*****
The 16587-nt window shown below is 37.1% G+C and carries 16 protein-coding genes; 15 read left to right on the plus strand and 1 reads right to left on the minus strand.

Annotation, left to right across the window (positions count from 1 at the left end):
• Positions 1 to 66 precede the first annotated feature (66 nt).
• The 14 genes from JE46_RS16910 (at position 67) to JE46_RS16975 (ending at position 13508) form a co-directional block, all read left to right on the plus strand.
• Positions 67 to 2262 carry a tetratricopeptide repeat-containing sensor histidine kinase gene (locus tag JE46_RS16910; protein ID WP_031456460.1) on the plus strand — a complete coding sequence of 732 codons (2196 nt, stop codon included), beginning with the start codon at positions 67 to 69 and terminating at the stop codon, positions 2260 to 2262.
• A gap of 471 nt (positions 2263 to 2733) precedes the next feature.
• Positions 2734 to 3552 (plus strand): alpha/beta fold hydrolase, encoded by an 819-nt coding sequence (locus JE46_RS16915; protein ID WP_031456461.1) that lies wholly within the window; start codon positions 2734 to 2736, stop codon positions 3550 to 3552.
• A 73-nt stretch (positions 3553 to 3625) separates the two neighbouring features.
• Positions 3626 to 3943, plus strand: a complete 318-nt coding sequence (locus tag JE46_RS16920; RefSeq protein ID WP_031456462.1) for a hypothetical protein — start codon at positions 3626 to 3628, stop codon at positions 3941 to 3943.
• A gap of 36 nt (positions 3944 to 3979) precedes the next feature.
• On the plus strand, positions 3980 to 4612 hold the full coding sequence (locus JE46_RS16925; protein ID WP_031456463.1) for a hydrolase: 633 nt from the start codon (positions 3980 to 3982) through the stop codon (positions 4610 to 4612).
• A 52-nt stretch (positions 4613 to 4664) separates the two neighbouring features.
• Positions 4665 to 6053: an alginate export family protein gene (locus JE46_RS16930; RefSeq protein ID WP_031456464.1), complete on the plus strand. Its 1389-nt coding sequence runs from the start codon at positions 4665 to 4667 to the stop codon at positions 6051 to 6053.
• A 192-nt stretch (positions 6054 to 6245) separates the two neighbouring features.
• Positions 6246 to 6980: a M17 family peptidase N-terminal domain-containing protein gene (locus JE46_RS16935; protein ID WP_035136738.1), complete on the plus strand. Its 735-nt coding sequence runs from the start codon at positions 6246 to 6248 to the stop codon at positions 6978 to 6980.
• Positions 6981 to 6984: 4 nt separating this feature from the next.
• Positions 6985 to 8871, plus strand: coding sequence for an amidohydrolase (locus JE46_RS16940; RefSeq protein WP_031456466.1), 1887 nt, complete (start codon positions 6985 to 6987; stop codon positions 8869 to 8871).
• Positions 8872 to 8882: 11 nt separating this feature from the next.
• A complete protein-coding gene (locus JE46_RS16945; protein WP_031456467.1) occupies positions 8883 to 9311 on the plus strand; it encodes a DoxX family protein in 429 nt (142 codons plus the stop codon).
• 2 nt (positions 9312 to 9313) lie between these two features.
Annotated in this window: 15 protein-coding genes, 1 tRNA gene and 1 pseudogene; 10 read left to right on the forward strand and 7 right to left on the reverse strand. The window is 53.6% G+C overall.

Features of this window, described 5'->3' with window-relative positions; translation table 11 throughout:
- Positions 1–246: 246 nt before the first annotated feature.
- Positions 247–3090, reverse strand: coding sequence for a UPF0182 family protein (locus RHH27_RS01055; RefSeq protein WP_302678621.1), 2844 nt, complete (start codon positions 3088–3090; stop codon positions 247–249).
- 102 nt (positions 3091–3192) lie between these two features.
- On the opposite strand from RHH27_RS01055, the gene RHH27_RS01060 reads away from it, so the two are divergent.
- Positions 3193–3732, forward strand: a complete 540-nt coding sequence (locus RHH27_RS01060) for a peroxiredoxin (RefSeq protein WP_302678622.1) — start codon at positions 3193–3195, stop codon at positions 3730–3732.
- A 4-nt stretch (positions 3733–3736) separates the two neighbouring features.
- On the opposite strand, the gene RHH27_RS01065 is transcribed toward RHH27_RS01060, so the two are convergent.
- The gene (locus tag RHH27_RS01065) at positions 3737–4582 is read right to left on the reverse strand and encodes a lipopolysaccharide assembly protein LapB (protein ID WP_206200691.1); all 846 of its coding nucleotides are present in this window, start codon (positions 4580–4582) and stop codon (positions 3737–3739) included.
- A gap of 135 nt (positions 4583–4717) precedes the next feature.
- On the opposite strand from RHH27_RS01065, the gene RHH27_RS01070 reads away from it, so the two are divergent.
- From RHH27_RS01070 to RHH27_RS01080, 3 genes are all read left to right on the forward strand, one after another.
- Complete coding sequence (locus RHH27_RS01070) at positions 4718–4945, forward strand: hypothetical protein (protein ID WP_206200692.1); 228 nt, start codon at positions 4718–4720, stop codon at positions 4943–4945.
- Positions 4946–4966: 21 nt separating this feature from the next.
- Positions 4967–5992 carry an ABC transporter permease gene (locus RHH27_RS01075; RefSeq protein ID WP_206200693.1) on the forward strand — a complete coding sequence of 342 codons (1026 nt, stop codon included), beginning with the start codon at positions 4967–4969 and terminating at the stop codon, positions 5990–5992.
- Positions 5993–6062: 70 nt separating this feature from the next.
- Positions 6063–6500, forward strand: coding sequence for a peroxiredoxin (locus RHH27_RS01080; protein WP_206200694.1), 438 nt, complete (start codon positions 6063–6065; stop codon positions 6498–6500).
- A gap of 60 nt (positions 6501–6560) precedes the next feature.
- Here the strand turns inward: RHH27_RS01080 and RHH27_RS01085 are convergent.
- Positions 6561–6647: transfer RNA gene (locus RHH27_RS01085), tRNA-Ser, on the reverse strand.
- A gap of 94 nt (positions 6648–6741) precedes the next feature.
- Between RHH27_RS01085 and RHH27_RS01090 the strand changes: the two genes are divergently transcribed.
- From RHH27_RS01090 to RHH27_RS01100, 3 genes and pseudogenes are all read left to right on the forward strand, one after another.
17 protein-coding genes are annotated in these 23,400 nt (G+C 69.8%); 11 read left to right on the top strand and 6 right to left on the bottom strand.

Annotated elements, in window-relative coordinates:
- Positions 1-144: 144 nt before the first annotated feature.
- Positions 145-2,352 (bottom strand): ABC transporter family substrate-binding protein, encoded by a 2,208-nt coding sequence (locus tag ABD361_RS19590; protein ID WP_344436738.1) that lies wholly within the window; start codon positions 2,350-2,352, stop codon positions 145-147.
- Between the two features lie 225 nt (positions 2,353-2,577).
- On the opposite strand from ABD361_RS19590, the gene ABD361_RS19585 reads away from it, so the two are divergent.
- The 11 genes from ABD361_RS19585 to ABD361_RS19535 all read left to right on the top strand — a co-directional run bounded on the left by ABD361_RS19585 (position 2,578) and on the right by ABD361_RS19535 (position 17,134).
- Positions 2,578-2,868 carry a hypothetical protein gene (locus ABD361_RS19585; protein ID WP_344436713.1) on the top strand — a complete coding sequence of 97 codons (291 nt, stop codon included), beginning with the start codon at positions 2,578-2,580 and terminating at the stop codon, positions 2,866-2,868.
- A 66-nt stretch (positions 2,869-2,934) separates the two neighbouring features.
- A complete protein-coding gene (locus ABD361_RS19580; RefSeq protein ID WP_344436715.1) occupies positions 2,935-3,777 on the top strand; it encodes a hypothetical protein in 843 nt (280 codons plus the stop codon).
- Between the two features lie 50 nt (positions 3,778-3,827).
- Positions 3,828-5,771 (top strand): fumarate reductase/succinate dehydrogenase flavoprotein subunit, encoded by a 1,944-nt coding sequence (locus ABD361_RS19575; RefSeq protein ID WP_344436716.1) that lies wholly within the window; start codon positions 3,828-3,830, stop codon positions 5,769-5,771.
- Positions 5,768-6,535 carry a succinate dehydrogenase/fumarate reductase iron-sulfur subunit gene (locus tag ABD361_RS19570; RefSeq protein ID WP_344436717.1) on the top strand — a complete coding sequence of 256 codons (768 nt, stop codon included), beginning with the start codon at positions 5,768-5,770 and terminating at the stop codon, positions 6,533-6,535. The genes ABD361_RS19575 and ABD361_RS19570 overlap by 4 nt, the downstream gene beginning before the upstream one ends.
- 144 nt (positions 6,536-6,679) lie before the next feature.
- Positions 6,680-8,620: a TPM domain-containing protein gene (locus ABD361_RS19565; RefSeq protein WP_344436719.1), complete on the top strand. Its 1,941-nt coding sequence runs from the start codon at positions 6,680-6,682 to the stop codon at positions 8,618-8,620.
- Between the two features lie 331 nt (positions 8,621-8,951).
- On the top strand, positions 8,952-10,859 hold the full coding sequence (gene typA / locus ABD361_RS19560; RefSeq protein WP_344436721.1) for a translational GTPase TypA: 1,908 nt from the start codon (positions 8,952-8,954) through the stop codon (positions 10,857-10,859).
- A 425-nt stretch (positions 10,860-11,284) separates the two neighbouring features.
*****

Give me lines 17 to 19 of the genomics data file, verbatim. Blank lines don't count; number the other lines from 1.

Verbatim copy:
• Positions 6985 to 8871, plus strand: coding sequence for an amidohydrolase (locus JE46_RS16940; RefSeq protein WP_031456466.1), 1887 nt, complete (start codon positions 6985 to 6987; stop codon positions 8869 to 8871).
• Positions 8872 to 8882: 11 nt separating this feature from the next.
• A complete protein-coding gene (locus JE46_RS16945; protein WP_031456467.1) occupies positions 8883 to 9311 on the plus strand; it encodes a DoxX family protein in 429 nt (142 codons plus the stop codon).